Speaking at a campaign stop in his home state yesterday, Texas Governor and Republican Presidential Candidate Rick Perry announced his intentions to make the Environmental Protection Agency unapologetically pro-pollution.
His remarks were reported by the Houston Chronicle:
“I’ll tell you one thing: The EPA officials we have an opportunity to put in place, they’re going to be pro-business, and there’s not going to be any apologies to anybody about it,” he said. “Those agencies won’t know what hit ‘em.”
It?s not hard to see why Perry would want environmental regulations to be crafted by polluters, considering that he?s taken $11 million from the oil and gas industry since 1998. Meanwhile, Perry has stepped up his attacks on climate science by falsely claiming that researchers manipulated data for money.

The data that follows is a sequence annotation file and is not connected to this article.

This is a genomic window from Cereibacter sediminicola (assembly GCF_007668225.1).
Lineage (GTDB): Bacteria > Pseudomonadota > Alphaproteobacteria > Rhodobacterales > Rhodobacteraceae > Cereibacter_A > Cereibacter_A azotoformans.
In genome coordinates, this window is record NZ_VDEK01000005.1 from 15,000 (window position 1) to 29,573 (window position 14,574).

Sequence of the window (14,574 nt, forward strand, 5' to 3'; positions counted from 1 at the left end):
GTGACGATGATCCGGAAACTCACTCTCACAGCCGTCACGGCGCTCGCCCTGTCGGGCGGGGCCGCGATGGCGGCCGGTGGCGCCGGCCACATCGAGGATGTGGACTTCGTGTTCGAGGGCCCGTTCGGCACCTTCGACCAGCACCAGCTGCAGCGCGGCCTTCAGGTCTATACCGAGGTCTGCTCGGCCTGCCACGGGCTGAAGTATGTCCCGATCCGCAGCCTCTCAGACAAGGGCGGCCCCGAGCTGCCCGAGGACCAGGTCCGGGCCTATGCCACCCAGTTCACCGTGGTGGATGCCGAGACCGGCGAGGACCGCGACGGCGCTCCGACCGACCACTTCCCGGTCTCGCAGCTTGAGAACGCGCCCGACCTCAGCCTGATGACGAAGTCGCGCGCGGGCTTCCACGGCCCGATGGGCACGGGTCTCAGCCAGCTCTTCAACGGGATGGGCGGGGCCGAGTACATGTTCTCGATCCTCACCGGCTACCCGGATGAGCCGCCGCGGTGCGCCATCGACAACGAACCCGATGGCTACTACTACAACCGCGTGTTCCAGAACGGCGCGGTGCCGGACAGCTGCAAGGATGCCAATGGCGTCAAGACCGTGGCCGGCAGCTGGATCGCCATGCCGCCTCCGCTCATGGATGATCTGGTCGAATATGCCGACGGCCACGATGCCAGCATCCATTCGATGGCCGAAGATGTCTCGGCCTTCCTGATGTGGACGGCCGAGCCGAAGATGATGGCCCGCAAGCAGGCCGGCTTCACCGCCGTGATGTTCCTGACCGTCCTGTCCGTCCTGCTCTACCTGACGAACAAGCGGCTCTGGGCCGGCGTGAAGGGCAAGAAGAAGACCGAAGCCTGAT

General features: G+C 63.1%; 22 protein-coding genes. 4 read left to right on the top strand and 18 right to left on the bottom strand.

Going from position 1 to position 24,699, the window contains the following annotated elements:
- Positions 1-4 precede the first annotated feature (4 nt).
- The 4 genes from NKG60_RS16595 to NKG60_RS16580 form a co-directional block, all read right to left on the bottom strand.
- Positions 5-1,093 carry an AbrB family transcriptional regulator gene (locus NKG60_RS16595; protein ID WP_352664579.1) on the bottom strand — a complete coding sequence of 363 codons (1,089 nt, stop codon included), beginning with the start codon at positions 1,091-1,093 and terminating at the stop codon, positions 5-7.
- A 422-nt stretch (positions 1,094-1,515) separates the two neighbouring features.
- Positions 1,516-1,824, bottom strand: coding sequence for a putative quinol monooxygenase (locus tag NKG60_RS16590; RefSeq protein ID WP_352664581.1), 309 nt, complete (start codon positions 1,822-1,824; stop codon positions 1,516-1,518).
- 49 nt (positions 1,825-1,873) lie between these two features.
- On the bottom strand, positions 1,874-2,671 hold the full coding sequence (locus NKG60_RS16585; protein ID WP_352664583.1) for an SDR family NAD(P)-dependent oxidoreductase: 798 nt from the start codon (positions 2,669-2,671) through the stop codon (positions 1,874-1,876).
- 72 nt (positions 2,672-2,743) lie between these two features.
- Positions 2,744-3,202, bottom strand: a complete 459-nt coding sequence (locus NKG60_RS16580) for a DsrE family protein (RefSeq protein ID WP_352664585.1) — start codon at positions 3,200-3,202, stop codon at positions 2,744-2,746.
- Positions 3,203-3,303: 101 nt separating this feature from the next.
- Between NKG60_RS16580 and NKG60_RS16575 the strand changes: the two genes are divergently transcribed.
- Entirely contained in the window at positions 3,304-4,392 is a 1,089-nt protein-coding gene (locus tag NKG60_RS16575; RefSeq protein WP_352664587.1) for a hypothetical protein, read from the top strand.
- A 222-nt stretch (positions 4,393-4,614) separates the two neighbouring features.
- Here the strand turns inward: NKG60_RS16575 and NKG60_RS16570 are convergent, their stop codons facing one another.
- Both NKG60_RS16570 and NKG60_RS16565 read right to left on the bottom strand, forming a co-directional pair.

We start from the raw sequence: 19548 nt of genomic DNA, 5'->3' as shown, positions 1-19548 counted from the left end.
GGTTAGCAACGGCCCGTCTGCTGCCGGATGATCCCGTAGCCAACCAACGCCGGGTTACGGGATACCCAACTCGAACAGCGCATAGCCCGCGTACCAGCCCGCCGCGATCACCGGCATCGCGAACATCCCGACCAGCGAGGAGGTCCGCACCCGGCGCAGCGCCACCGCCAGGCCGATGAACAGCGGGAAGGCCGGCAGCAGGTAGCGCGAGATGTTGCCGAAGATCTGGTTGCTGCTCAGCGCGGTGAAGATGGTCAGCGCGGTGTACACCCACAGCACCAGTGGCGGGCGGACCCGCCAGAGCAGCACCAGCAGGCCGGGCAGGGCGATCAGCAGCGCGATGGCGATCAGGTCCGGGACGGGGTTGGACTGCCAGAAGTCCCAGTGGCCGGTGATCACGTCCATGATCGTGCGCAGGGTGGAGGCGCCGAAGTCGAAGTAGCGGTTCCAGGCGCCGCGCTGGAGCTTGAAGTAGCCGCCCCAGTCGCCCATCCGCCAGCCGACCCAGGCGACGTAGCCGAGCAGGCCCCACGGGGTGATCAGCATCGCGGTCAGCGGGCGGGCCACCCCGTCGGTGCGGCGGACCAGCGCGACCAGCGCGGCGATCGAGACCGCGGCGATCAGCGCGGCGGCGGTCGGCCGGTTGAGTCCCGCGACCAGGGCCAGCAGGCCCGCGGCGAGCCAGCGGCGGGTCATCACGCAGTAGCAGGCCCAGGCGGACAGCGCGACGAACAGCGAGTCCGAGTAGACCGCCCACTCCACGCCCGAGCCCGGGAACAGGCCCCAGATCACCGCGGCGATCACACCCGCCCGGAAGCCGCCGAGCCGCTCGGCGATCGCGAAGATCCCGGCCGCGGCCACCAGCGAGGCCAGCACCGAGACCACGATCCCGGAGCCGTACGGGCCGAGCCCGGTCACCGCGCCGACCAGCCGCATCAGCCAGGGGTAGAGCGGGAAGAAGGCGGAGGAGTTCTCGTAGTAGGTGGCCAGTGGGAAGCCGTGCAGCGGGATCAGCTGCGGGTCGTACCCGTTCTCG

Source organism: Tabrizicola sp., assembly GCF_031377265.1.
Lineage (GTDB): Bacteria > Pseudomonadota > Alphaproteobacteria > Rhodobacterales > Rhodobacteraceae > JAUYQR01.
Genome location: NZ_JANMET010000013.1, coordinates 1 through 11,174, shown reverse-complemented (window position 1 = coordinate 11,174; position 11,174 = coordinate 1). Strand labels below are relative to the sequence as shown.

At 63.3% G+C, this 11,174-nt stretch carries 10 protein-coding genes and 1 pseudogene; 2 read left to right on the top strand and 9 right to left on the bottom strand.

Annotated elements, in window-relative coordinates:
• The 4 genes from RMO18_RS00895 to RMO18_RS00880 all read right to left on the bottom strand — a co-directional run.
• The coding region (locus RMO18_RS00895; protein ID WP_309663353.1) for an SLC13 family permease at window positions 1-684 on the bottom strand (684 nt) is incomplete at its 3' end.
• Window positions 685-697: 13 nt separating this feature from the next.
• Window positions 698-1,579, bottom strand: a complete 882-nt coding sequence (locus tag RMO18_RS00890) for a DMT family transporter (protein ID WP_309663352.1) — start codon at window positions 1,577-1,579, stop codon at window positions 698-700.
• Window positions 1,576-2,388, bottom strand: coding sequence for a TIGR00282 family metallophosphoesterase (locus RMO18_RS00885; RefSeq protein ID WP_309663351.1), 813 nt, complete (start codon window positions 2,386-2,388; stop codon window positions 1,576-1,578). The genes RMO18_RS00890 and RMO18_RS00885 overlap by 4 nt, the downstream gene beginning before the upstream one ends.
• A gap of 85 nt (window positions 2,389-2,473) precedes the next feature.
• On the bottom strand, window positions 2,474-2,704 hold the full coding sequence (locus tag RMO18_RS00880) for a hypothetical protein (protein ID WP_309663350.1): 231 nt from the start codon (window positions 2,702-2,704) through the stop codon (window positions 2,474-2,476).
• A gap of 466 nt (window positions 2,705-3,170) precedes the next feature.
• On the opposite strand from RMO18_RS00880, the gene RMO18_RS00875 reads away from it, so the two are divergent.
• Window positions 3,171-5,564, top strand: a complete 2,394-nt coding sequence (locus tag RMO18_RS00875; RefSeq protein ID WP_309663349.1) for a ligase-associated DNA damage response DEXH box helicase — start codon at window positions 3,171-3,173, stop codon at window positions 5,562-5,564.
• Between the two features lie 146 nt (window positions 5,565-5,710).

Perry attended the town hall meeting shortly before surveying the damage from a catastrophic wildfire in central Texas. The fire was strengthened by winds from Tropical Storm Lee and a record-shattering drought in the state ? two factors that climatologists agree will get worse as the world continues to warm. Wildfires have already burned a land area the size of Connecticut in state this year.
One Texas-based climatologist recently explained that ?it?s likely that much of Texas will still be in a severe drought this time next summer.? Indeed, there is still no rainfall expected for the state.
Perry?s response to the disasters has been to pray for rain and to pray away successful water and air quality standards. Since neither of those strategies worked, he?s decided that stacking the EPA with pro-business officials is the easiest way to tear down decades of successful environmental regulation.